UK Government: sale of petrol & diesel trucks to be phased out by 2040

UK Government: sale of petrol & diesel trucks to be phased out by 2040

The UK Government has announced that the sale of diesel and petrol trucks is to be phased out by 2040. The ban is part of a so-called ‘greenprint’ to decarbonise all modes of domestic transport by 2050.

Transport Secretary Grant Shapps claims the plan will provide “cleaner air, healthier communities and tens of thousands of new green jobs”.

The section of the announcement that will concern road transport companies the most reads as follows:

As part of this vision, the government is today announcing its intention to phase out the sale of new diesel and petrol heavy goods vehicles (HGVs) by 2040, subject to consultation – combined with the 2035 phase out date for polluting cars and vans, this represents a world-leading pledge to phase out all polluting road vehicles within the next 2 decades. The consultation proposes a 2035 phase out date for vehicles weighing from 3.5 to 26 tonnes and 2040 for vehicles weighing more than 26 tonnes – or earlier if a faster transition seems feasible.

Interestingly, the RHA and Logistics UK have reacted differently to the government’s plan.

Elizabeth de Jong, Director of Policy at Logistics UK, expressed optimism about the plan and was even happy to be quoted on the government’s website. She had the following to say:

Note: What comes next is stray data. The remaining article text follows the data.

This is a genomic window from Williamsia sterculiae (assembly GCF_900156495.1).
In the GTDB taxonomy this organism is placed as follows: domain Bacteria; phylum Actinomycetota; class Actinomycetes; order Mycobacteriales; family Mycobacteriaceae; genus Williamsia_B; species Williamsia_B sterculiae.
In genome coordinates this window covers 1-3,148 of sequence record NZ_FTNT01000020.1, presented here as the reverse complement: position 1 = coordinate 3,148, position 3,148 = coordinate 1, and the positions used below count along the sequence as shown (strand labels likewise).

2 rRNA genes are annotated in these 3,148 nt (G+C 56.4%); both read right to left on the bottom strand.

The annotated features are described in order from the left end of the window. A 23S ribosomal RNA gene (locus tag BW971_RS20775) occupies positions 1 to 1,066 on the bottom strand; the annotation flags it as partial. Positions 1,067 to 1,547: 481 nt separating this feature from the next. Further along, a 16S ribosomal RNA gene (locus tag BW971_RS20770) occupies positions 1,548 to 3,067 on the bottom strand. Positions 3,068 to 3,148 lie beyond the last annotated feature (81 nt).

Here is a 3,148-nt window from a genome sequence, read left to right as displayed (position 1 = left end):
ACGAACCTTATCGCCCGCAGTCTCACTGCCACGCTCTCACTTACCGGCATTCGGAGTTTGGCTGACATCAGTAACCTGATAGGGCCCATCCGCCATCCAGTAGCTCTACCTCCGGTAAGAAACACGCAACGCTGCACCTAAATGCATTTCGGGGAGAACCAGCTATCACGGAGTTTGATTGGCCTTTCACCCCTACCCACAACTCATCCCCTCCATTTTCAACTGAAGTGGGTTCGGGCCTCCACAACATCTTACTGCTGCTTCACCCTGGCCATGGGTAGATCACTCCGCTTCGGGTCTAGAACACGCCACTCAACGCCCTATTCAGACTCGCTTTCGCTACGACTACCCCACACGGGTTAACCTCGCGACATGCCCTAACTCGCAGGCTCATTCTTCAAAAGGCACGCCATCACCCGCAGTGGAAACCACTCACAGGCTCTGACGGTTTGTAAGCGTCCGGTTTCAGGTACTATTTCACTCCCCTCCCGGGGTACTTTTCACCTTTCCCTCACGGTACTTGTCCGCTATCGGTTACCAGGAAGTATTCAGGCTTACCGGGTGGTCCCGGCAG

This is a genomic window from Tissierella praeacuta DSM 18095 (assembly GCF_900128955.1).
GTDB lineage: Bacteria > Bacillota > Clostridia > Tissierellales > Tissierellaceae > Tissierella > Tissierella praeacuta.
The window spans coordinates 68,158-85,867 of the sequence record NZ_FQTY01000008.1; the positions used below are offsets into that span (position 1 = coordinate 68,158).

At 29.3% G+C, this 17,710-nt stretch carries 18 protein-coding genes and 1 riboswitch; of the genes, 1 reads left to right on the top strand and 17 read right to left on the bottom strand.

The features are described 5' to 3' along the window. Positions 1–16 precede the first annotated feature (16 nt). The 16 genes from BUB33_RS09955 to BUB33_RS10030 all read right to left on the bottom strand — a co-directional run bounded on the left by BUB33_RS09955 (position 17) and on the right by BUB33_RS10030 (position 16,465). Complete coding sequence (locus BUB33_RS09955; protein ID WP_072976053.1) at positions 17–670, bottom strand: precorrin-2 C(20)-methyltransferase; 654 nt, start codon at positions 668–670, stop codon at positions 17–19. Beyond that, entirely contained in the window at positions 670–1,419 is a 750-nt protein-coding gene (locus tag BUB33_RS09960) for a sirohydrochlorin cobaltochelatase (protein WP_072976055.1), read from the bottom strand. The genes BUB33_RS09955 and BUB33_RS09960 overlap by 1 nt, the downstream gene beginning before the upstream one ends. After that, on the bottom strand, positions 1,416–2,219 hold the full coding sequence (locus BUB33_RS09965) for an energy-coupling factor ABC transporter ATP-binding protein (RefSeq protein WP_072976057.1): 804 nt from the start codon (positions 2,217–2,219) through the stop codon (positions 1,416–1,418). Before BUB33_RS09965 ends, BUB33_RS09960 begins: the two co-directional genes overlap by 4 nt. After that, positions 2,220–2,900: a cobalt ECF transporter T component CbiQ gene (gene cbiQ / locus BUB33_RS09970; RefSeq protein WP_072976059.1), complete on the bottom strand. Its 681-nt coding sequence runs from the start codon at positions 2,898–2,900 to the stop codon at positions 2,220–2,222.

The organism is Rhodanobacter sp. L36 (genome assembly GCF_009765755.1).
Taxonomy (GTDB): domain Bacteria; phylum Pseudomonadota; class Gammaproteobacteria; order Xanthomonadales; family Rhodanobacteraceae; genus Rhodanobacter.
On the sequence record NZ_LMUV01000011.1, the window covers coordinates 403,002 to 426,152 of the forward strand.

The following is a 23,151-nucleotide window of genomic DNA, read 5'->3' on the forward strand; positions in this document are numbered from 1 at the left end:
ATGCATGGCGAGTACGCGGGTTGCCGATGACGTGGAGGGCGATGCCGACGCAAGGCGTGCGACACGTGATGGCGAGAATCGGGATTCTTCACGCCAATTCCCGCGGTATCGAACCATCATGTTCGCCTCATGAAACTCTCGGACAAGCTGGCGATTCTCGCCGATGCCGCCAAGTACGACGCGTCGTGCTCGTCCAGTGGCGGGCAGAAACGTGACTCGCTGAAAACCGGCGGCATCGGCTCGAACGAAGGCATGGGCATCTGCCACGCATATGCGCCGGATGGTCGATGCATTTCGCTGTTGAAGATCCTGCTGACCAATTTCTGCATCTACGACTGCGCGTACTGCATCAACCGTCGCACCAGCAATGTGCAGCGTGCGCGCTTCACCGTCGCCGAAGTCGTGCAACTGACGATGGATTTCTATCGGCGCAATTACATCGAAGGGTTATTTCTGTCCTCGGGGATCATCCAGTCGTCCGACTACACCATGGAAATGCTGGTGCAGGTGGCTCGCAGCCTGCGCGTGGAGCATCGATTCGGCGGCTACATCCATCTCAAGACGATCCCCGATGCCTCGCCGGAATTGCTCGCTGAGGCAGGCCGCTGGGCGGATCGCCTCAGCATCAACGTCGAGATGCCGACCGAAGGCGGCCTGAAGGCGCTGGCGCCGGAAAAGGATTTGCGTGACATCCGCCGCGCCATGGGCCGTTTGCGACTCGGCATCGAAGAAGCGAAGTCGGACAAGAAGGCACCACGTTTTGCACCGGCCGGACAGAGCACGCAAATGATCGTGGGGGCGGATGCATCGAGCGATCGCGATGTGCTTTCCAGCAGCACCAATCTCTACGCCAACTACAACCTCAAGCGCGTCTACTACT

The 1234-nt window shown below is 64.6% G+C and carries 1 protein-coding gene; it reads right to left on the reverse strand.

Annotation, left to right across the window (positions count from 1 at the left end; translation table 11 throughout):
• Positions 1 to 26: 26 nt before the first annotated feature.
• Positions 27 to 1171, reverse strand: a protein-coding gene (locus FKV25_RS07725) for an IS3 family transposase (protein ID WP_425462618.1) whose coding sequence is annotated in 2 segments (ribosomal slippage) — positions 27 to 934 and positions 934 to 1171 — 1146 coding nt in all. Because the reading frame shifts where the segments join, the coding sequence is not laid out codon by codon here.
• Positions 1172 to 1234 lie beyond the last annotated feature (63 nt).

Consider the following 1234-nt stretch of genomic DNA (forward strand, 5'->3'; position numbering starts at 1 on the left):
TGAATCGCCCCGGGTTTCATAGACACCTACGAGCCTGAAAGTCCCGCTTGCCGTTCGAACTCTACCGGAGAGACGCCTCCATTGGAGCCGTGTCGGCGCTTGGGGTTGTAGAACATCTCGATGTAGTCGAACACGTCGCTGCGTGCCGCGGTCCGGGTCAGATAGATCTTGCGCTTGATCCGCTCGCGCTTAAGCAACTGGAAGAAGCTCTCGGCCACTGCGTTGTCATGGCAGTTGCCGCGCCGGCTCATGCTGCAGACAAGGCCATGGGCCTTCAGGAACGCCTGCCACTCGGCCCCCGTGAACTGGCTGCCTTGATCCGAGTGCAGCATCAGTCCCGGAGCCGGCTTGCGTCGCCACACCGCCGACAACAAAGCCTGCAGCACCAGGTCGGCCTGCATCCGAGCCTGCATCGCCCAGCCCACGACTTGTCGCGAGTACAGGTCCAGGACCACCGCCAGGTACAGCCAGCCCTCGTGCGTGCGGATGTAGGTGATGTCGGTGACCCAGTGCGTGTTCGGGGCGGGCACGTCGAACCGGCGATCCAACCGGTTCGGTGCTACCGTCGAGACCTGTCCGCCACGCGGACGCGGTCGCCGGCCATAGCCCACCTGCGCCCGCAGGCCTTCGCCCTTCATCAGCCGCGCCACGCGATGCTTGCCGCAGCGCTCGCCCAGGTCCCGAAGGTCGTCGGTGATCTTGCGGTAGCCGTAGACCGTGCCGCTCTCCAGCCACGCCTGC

The Transport decarbonisation plan will help to provide logistics businesses with confidence and clarity on the steps they must take on the pathway to net zero. Consultation on proposed phase out dates for new diesel HGVs should enable business to move forwards with confidence. Rail, shipping and aviation are all essential parts of logistics, so plans to support freight modal shift and develop technologies to reduce emissions across these modes are welcome. With logistics already embracing the need to decarbonise its operations, Logistics UK looks forward to working in partnership with the government on future action and strategies to realise the net zero ambition together.

The RHA did not react in the same manner, however. The RHA’s Chief Executive, Richard Burnett, said in response to the Government’s Transport Decarbonisation plan:

“This proposal as it stands is unrealistic. These alternative HGVs don’t yet exist – we don’t know when they will and what they will cost. It’s also not clear what any transition will look like – this is blue skies aspiration. For many haulage companies there are fears around cost of new vehicles and a collapse in resale value of existing lorries. The problem is even worse for coaches, which are more expensive to buy and have longer lifecycles.”

In a statement, the RHA added that it supports investment in vehicles to deliver Net Zero, but says the changes require “coherent, affordable and inclusive market-driven policies.” These decarbonisation policies, it says,  “must support a thriving commercial vehicle sector to ensure the UK has a vibrant economy supporting people and businesses.”


Photo © Copyright Gerald England and licensed for reuse under this Creative Commons Licence.

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